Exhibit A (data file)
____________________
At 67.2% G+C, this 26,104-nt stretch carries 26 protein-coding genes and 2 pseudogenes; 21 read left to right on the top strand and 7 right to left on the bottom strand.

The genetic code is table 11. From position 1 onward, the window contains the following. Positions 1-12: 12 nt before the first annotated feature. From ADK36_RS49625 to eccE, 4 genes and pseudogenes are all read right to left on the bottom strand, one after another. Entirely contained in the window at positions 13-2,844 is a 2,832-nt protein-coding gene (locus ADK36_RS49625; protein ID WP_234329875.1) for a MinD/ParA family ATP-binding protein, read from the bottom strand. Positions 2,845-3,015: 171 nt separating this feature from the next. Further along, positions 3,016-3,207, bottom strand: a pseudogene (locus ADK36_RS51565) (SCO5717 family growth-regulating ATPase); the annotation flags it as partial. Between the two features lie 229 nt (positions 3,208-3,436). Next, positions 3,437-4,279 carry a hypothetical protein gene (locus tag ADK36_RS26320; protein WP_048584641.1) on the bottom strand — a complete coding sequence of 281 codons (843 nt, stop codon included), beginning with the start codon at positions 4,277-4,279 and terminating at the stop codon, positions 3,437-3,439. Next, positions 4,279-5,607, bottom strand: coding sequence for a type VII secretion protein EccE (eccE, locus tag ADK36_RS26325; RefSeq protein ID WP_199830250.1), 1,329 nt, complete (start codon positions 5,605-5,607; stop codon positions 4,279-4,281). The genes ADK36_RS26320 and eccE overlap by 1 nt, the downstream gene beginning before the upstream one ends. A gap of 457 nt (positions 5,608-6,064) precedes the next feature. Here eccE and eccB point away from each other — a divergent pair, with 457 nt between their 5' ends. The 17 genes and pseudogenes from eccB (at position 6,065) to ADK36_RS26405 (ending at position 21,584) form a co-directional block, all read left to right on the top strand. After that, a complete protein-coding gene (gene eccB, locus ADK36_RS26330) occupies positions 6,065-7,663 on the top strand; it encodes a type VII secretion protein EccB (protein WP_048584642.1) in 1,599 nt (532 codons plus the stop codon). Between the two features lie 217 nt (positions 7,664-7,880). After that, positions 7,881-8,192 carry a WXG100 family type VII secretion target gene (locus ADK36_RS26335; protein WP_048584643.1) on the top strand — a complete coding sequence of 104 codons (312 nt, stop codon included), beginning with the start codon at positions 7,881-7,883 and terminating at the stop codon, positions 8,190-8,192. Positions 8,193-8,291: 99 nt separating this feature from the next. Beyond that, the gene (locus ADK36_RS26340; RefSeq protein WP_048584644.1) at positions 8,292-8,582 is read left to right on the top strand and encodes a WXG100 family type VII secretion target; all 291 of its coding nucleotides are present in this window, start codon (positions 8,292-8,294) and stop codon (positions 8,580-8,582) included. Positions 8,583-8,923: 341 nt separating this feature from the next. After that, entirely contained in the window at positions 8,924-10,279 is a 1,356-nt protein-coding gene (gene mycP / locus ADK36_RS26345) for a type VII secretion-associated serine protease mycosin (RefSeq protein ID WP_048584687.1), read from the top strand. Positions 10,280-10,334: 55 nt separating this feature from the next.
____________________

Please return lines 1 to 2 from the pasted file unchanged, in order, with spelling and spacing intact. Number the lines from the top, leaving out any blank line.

At 67.2% G+C, this 26,104-nt stretch carries 26 protein-coding genes and 2 pseudogenes; 21 read left to right on the top strand and 7 right to left on the bottom strand.

The genetic code is table 11. From position 1 onward, the window contains the following. Positions 1-12: 12 nt before the first annotated feature. From ADK36_RS49625 to eccE, 4 genes and pseudogenes are all read right to left on the bottom strand, one after another. Entirely contained in the window at positions 13-2,844 is a 2,832-nt protein-coding gene (locus ADK36_RS49625; protein ID WP_234329875.1) for a MinD/ParA family ATP-binding protein, read from the bottom strand. Positions 2,845-3,015: 171 nt separating this feature from the next. Further along, positions 3,016-3,207, bottom strand: a pseudogene (locus ADK36_RS51565) (SCO5717 family growth-regulating ATPase); the annotation flags it as partial. Between the two features lie 229 nt (positions 3,208-3,436). Next, positions 3,437-4,279 carry a hypothetical protein gene (locus tag ADK36_RS26320; protein WP_048584641.1) on the bottom strand — a complete coding sequence of 281 codons (843 nt, stop codon included), beginning with the start codon at positions 4,277-4,279 and terminating at the stop codon, positions 3,437-3,439. Next, positions 4,279-5,607, bottom strand: coding sequence for a type VII secretion protein EccE (eccE, locus tag ADK36_RS26325; RefSeq protein ID WP_199830250.1), 1,329 nt, complete (start codon positions 5,605-5,607; stop codon positions 4,279-4,281). The genes ADK36_RS26320 and eccE overlap by 1 nt, the downstream gene beginning before the upstream one ends. A gap of 457 nt (positions 5,608-6,064) precedes the next feature. Here eccE and eccB point away from each other — a divergent pair, with 457 nt between their 5' ends. The 17 genes and pseudogenes from eccB (at position 6,065) to ADK36_RS26405 (ending at position 21,584) form a co-directional block, all read left to right on the top strand. After that, a complete protein-coding gene (gene eccB, locus ADK36_RS26330) occupies positions 6,065-7,663 on the top strand; it encodes a type VII secretion protein EccB (protein WP_048584642.1) in 1,599 nt (532 codons plus the stop codon). Between the two features lie 217 nt (positions 7,664-7,880). After that, positions 7,881-8,192 carry a WXG100 family type VII secretion target gene (locus ADK36_RS26335; protein WP_048584643.1) on the top strand — a complete coding sequence of 104 codons (312 nt, stop codon included), beginning with the start codon at positions 7,881-7,883 and terminating at the stop codon, positions 8,190-8,192. Positions 8,193-8,291: 99 nt separating this feature from the next. Beyond that, the gene (locus ADK36_RS26340; RefSeq protein WP_048584644.1) at positions 8,292-8,582 is read left to right on the top strand and encodes a WXG100 family type VII secretion target; all 291 of its coding nucleotides are present in this window, start codon (positions 8,292-8,294) and stop codon (positions 8,580-8,582) included. Positions 8,583-8,923: 341 nt separating this feature from the next. After that, entirely contained in the window at positions 8,924-10,279 is a 1,356-nt protein-coding gene (gene mycP / locus ADK36_RS26345) for a type VII secretion-associated serine protease mycosin (RefSeq protein ID WP_048584687.1), read from the top strand. Positions 10,280-10,334: 55 nt separating this feature from the next.